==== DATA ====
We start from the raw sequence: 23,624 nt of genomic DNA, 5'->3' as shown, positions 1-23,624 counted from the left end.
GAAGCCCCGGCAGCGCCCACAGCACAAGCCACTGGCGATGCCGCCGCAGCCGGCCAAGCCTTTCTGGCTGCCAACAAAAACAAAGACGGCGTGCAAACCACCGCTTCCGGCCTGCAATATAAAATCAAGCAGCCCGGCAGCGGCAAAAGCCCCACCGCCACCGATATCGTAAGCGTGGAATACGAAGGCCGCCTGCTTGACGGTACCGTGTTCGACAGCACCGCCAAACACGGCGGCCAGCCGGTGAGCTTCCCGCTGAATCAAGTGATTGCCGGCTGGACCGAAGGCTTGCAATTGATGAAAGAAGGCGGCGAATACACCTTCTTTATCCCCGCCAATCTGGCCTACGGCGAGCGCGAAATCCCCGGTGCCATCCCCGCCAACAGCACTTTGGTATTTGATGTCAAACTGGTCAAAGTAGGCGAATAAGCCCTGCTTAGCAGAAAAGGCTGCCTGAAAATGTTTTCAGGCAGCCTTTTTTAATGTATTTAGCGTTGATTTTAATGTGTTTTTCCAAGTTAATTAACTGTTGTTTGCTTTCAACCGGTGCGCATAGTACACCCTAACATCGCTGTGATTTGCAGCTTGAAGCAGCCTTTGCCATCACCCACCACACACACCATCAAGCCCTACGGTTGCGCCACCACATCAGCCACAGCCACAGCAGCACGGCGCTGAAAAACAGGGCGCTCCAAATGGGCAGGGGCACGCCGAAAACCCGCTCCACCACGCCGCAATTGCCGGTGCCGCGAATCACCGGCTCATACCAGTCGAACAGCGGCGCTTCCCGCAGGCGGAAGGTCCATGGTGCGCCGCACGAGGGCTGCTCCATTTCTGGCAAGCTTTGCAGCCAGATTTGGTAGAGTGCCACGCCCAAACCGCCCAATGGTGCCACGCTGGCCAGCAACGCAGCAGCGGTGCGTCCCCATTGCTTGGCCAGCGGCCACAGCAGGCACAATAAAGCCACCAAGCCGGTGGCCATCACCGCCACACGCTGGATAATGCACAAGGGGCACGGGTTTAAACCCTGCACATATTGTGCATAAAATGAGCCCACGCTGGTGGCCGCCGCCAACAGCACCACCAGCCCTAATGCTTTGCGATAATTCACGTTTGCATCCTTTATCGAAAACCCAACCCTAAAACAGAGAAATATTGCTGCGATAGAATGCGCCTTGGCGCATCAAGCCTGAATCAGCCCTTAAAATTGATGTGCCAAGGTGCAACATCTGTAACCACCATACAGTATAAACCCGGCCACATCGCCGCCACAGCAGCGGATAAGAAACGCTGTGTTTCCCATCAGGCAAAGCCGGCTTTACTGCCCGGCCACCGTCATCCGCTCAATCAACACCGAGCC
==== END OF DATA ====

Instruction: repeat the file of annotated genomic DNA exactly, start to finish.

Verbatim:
We start from the raw sequence: 23,624 nt of genomic DNA, 5'->3' as shown, positions 1-23,624 counted from the left end.
GAAGCCCCGGCAGCGCCCACAGCACAAGCCACTGGCGATGCCGCCGCAGCCGGCCAAGCCTTTCTGGCTGCCAACAAAAACAAAGACGGCGTGCAAACCACCGCTTCCGGCCTGCAATATAAAATCAAGCAGCCCGGCAGCGGCAAAAGCCCCACCGCCACCGATATCGTAAGCGTGGAATACGAAGGCCGCCTGCTTGACGGTACCGTGTTCGACAGCACCGCCAAACACGGCGGCCAGCCGGTGAGCTTCCCGCTGAATCAAGTGATTGCCGGCTGGACCGAAGGCTTGCAATTGATGAAAGAAGGCGGCGAATACACCTTCTTTATCCCCGCCAATCTGGCCTACGGCGAGCGCGAAATCCCCGGTGCCATCCCCGCCAACAGCACTTTGGTATTTGATGTCAAACTGGTCAAAGTAGGCGAATAAGCCCTGCTTAGCAGAAAAGGCTGCCTGAAAATGTTTTCAGGCAGCCTTTTTTAATGTATTTAGCGTTGATTTTAATGTGTTTTTCCAAGTTAATTAACTGTTGTTTGCTTTCAACCGGTGCGCATAGTACACCCTAACATCGCTGTGATTTGCAGCTTGAAGCAGCCTTTGCCATCACCCACCACACACACCATCAAGCCCTACGGTTGCGCCACCACATCAGCCACAGCCACAGCAGCACGGCGCTGAAAAACAGGGCGCTCCAAATGGGCAGGGGCACGCCGAAAACCCGCTCCACCACGCCGCAATTGCCGGTGCCGCGAATCACCGGCTCATACCAGTCGAACAGCGGCGCTTCCCGCAGGCGGAAGGTCCATGGTGCGCCGCACGAGGGCTGCTCCATTTCTGGCAAGCTTTGCAGCCAGATTTGGTAGAGTGCCACGCCCAAACCGCCCAATGGTGCCACGCTGGCCAGCAACGCAGCAGCGGTGCGTCCCCATTGCTTGGCCAGCGGCCACAGCAGGCACAATAAAGCCACCAAGCCGGTGGCCATCACCGCCACACGCTGGATAATGCACAAGGGGCACGGGTTTAAACCCTGCACATATTGTGCATAAAATGAGCCCACGCTGGTGGCCGCCGCCAACAGCACCACCAGCCCTAATGCTTTGCGATAATTCACGTTTGCATCCTTTATCGAAAACCCAACCCTAAAACAGAGAAATATTGCTGCGATAGAATGCGCCTTGGCGCATCAAGCCTGAATCAGCCCTTAAAATTGATGTGCCAAGGTGCAACATCTGTAACCACCATACAGTATAAACCCGGCCACATCGCCGCCACAGCAGCGGATAAGAAACGCTGTGTTTCCCATCAGGCAAAGCCGGCTTTACTGCCCGGCCACCGTCATCCGCTCAATCAACACCGAGCC